I purchased a Paramilitary 2 from a forum member last week. The PM2 arrived on Saturday, just in time for a short camping trip, and I did not hesitate to put it through some performance testing.
In sum, I was very impressed by the cutting and ergonomics of the PM2, and understand why Sal and Spyderco is held to such a high regard by so many knife enthusiasts. The quality of spyderco products speaks for itself.
However, I found that the PM2 did not have the same aesthetic appeal as other knives that I own, and the excessively tight detent and sluggish opening action on the PM2 knife will prevent me from EDCing it on a regular basis.
PM 2 Review
- Fit & Finish: 9/10
The PM2 arrived with an outstanding fit and finish. The lockup was tight, almost excessively, but almost every other aspect of the knife exuded quality. I could not notice any defects on the blade grind and the jimping was almost perfect in symmetry. Similarly, the G10 was spotless. I have heard an ample amount of praise regarding the quality of Spydie products (Sal appears to be a great guy from the customer interaction I perceived), and the praise lived up to all of my expectations. Well done! The PM2 looked even better when I changed it to my customary tip-down left-hand carry.
- Action & Lockup: 6/10
Disclaimer: I have been using Benchmade knives, almost exclusively, for the last few years. I'm a huge fan of the axis lock and refer to it as a benchmark for smoothness of opening and closing.
The tight opening and closing is my only major criticism of the PM2. The PM2 reacts fairly stiffly and possesses a -monster- detent when compared to my 710/950/940/810. I have attempted adjusting the pivot and blade stop screws and adding lube, but I have still not been able to get the knife to "spring" to life like an axis-lock knife. I do not intend to use a knife for self-defense, but I simply do not picture myself being able to open the PM2 under a stressful situation with the same speed and accuracy of my BM models. I hope that the lockup with loosen with more use, and my ability to open with a spydie hole will increase, but the sheer stiffness of the PM2 will likely keep it out of my EDC rotation temporarily. As of now, I still prefer traditional thumb studs.
With that said, the lock-up resembles a vault. I used the blade extensively while camping to carve woodchips (no batoning) and perform various tasks around the camp site. Unlike some of my BM knives, I could not detect even the slightest amounts of blade play, even when applying excessive force to the blade. In sum, the PM2 locks up better than almost any knife that I have ever used!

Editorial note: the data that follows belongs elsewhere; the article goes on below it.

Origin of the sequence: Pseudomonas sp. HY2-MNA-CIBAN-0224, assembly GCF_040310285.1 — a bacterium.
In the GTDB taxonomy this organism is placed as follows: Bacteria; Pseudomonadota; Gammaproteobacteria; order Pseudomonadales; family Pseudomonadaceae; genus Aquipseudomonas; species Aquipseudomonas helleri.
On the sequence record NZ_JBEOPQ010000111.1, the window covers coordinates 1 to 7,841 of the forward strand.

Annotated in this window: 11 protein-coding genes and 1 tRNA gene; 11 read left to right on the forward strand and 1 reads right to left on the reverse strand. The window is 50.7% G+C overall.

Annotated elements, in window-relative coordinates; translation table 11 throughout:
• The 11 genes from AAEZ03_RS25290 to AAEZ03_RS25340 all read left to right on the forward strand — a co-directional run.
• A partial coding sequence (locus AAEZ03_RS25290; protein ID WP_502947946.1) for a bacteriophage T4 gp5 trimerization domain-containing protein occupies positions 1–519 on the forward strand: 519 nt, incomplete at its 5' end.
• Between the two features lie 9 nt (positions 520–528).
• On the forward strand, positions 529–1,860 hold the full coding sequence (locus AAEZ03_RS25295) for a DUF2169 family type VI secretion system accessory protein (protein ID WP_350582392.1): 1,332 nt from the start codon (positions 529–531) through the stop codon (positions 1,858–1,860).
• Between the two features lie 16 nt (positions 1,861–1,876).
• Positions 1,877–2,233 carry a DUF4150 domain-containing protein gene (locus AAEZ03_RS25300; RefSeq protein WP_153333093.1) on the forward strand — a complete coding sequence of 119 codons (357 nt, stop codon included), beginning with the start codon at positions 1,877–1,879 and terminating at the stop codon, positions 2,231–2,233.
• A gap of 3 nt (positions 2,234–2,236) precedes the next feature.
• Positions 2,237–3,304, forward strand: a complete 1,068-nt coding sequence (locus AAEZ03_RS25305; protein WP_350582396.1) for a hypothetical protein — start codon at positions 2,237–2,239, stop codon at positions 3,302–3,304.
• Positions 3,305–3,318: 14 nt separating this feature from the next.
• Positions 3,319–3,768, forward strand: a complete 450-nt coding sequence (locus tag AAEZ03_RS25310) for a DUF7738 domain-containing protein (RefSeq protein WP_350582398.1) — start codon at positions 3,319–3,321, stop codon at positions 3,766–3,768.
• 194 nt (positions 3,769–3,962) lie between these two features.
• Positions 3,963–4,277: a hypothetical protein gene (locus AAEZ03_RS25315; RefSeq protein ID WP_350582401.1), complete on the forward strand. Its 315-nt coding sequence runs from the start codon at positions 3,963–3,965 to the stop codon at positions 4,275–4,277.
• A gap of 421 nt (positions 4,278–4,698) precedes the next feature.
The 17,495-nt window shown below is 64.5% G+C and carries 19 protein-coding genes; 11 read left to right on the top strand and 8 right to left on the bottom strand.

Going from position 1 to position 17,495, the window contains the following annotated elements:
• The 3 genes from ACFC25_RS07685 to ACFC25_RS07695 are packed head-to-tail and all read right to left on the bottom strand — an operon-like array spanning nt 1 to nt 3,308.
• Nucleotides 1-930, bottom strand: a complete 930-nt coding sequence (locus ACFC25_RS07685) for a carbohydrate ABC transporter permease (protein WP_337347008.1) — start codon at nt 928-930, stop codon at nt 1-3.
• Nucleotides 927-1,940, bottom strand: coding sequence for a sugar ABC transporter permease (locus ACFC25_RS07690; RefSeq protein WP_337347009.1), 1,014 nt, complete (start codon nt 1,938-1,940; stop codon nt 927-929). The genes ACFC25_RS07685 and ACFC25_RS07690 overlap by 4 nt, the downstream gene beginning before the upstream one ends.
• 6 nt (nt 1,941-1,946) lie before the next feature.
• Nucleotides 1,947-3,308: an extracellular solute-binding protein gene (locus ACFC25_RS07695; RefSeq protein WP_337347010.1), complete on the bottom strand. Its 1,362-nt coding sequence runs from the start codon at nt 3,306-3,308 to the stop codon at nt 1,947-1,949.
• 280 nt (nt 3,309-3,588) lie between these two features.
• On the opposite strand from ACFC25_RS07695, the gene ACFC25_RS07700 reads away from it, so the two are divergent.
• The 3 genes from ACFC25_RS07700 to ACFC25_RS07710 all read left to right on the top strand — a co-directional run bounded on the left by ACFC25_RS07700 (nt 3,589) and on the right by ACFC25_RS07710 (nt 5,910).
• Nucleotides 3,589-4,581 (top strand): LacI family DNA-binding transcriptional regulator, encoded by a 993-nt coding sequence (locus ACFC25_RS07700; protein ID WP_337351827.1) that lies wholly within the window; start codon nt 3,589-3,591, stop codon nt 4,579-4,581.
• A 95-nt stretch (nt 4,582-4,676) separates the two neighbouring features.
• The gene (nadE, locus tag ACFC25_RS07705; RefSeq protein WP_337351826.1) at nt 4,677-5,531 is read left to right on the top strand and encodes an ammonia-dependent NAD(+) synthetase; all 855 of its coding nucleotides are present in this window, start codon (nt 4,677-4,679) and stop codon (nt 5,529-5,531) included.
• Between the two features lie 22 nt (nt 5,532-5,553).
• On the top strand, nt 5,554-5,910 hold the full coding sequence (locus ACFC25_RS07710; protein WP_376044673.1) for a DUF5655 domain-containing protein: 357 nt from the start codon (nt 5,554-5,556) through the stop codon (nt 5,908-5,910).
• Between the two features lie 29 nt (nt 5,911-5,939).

- Ergonomics & Cutting: 10/10
Ergonomics and cutting performance is where the PM 2 really shines. The flat-blade grind impressed me immediately when I began sheering through some fruits and veggies and making wood chips. The PM2 cuts like a monster out of the box, just as well as the BM's that I personally sharpen, and was still popping hairs off my arm after a solid hour of use. The blade geometry on the PM2 is a real work of art, and I loved using the functional tip to pierce through some veggies for fun.
The PM2 was almost disgustingly comfortable in my hand, even after extended use. The only thing tighter than my grip around its comfortable perfectly contoured G10 handle was the PM2's ridiculously tight lock up. I trust that the heat treat on Spyderco's S30V will make the steel hold up over time!
The PM 2 should be considered a top-performance slicing and cutting tool that provides industry-leading ergonomics.
- EDCness & Aesthetics: 4/10
The weight of the PM2 shocked me at made my BM 710 feel like an anchor in my hand. The PM2 carries like a much smaller blade and practically disappeared in my pocket. I was also surprised at how thin the knife felt in my pocket, but did notice how it ate up more horizontal pocket space than most of my BM EDC models. Again, due to the sluggish opening and monster detent, I do not see myself EDCing the PM2, but will gladly use it as a hard-use folder in outdoor settings.
Aesthetic appeal is a profoundly personal affair. The spydie hole, quite frankly, causes the knife shape to appear both fat and a bit clumsy. The knife also has a sort of "cheap banana" appearance in my eyes. My girl friend thought that the PM2 was the most "violent looking" knife that I own [even when compared to a BM 810 and Cold Steel Scimitar] due to the spydie hole. Thankfully, the cutting performance of the knife makes up for its questionable aesthetic appeal.
- Final Thoughts
The PM2 has lived up to many of its stellar reviews when it comes to sheer cutting performance and ergonomics. I am pleased with my purchase, overall, and may consider purchasing more spyderco knives in the future. Spyderco hasn't quite earned another loyal customer yet, but Sal & crew sure as hell have earned my respect.